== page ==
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05 Jul 2008 - 12 Apr 2021
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Faculty  |   Research Areas  |   Staff  |   Graduate Students & Postdocs
Jennifer A. Swift
Associate Professor
Department of Chemistry 
Georgetown University
37th and O Streets NW
Washington, DC 20057-1227
Office: 522 Regents
Phone: 202-687-5567
Fax: 202-687-6209
Lab web sitehttp://chemistry.georgetown.edu/swift/
Education /
B.A. magna cum laude, 1991 Bowdoin College
Ph. D. 1997 Yale University
Postdoctoral associate, 1997-1999 Dept of Chemical Engineering & Materials Science, University of Minnesota,
NSF CAREER Award (2001); CNDLS Teaching, Learning & Technology Fellow (2003-2004); Camille Dreyfus Teacher-Scholar Award (2004); American Crystallography Association Margaret C. Etter Award (2005); College Dean’s Award for Excellence in Teaching (2005), US National Committee for Crystallography member (2006-2011), NSF-REU Program co-director (2006-)
TeachingOrganic Chemistry Lecture I, Organic Solid State Chemistry, Molecular Gastronomy
Research InterestsThe Swift lab is broadly interested in understanding the nucleation, growth, phase changes and physical properties of molecular crystals. This research area has many direct applications to the medical, pharmaceutical, defense, and food-product industries. All projects are highly interdisciplinary, enabling students to gain valuable experience in at least a few different areas of chemistry and material science including x-ray crystallography, physical characterization methods, atomic force microscopy (AFM), organic synthesis, and/or computational modeling.
Ongoing projects include:
1. Crystal deposition diseases/biomineralization. Uric Acid, a known component of human kidney stones and gout deposits, crystallizes in vivo in a variety of different crystal structures. Our lab uses in situ AFM to monitor the molecular-level growth of select crystal phases in order to determine how solution parameters (e.g. pH, supersaturation, impurities) directly affect the growth kinetics and/or mechanisms. Other studies have examined adhesion on crystal surfaces, impurity effects, and kinetic studies examining the transformations of metastable crystal phases. Previous work has also included studies on cholesterol crystallization, which has implication in gallstone and arterial plaque formation.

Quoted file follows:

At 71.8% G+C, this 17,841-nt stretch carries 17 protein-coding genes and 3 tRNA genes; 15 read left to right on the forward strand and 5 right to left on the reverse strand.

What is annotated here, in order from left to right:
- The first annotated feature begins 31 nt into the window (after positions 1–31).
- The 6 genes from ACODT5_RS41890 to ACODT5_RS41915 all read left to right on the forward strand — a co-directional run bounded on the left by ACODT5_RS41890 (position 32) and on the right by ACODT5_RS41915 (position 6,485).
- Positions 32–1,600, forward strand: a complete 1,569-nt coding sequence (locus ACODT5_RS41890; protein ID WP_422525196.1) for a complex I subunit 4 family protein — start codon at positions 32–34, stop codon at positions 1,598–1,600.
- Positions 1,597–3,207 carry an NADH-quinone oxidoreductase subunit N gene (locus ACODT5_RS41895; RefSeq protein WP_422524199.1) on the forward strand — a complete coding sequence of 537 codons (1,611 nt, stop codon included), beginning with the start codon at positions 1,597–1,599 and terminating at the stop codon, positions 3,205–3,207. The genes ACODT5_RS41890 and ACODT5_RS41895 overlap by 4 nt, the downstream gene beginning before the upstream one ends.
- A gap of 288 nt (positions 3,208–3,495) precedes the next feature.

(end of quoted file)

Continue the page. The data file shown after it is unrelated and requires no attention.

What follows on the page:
2. Template-directed nucleation. The introduction of designer surfaces into a supersaturated solution is an increasingly popular means to control the phase, size, defect density and/or orientation of molecular crystals which nucleate on them. We prepare two general classes of templates - gold-thiol monolayers and siloxane monolayers – and then test their effects when introduced into crystallizing solutions of a wide variety of molecules. Our long term goal is to elucidate the interfacial requirements involved in heterogeneous nucleation (and subsequent crystal growth) to a level of understanding which enables the predictable crystallization of energetic materials, pharmaceuticals, and other model compounds a priori. Previous work has also examined template effects when crystallization occurs in gel media.
3. Structure-property relationships of hydrates, polymorphs and cocrystals. The ability of a molecule to crystallize in a variety of forms is scientifically interesting, which in an industrial setting, can be either a blessing or a curse. E.g. New forms of a drug substance can radically improve its solubility; unanticipated transformation of metastable or hydrated phases can render a compound unsuitable for manufacturing. We are broadly interested in elucidating the fundamental structural, thermal, and mechanical properties of hydrates and/or polymorphic forms in a variety of model and industrially-relevant compounds.
Recent Publications
Janeth B. Presores and Jennifer A. Swift, “Adhesion Properties of Uric Acid Crystal Surfaces,” Langmuir, 28 (19), 7401-7406 (2012).
Ilana G. Goldberg and Jennifer A. Swift, “New Insights into the Metastable β Form of RDX,” Crystal Growth & Design, 12 (2), 1040-1045 (2012).
Clare M. Perrin, Mark A. Dobish, Edward Van Keuren, and Jennifer A. Swift, “Monosodium Urate Monohydrate Crystallization,” CrystEngComm, 13 (4), 1111-1117 (2011).
Christina Capacci-Daniel, Karen J. Gaskell and Jennifer A. Swift, "Nucleation and Growth of Metastable Polymorphs on Siloxane Monolayer Templates," Crystal Growth & Design, 10, 2, 952-962 (2010).
Amanuel Z. Zellelow, Kun-Hae Kim, Ryan E. Sours and Jennifer A. Swift, “Solid State Dehydration of Uric Acid Dihydrate,” Crystal Growth & Design, 10, 418-425 (2010).
   page last updated: October 3, 2012
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